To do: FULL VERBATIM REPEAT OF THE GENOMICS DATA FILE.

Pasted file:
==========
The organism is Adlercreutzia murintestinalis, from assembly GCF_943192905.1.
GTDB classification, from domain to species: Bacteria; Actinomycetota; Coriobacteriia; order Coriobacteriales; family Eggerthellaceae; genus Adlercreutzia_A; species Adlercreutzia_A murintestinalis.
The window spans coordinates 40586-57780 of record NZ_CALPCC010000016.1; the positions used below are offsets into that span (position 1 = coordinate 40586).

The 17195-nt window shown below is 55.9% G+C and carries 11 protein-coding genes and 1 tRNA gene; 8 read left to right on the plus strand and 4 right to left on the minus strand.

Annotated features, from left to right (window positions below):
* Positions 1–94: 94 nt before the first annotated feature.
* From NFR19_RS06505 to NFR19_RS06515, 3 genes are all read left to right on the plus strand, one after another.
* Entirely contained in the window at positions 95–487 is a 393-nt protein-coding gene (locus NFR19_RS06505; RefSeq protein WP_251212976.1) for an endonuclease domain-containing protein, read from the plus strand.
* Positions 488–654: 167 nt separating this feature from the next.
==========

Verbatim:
The organism is Adlercreutzia murintestinalis, from assembly GCF_943192905.1.
GTDB classification, from domain to species: Bacteria; Actinomycetota; Coriobacteriia; order Coriobacteriales; family Eggerthellaceae; genus Adlercreutzia_A; species Adlercreutzia_A murintestinalis.
The window spans coordinates 40586-57780 of record NZ_CALPCC010000016.1; the positions used below are offsets into that span (position 1 = coordinate 40586).

The 17195-nt window shown below is 55.9% G+C and carries 11 protein-coding genes and 1 tRNA gene; 8 read left to right on the plus strand and 4 right to left on the minus strand.

Annotated features, from left to right (window positions below):
* Positions 1–94: 94 nt before the first annotated feature.
* From NFR19_RS06505 to NFR19_RS06515, 3 genes are all read left to right on the plus strand, one after another.
* Entirely contained in the window at positions 95–487 is a 393-nt protein-coding gene (locus NFR19_RS06505; RefSeq protein WP_251212976.1) for an endonuclease domain-containing protein, read from the plus strand.
* Positions 488–654: 167 nt separating this feature from the next.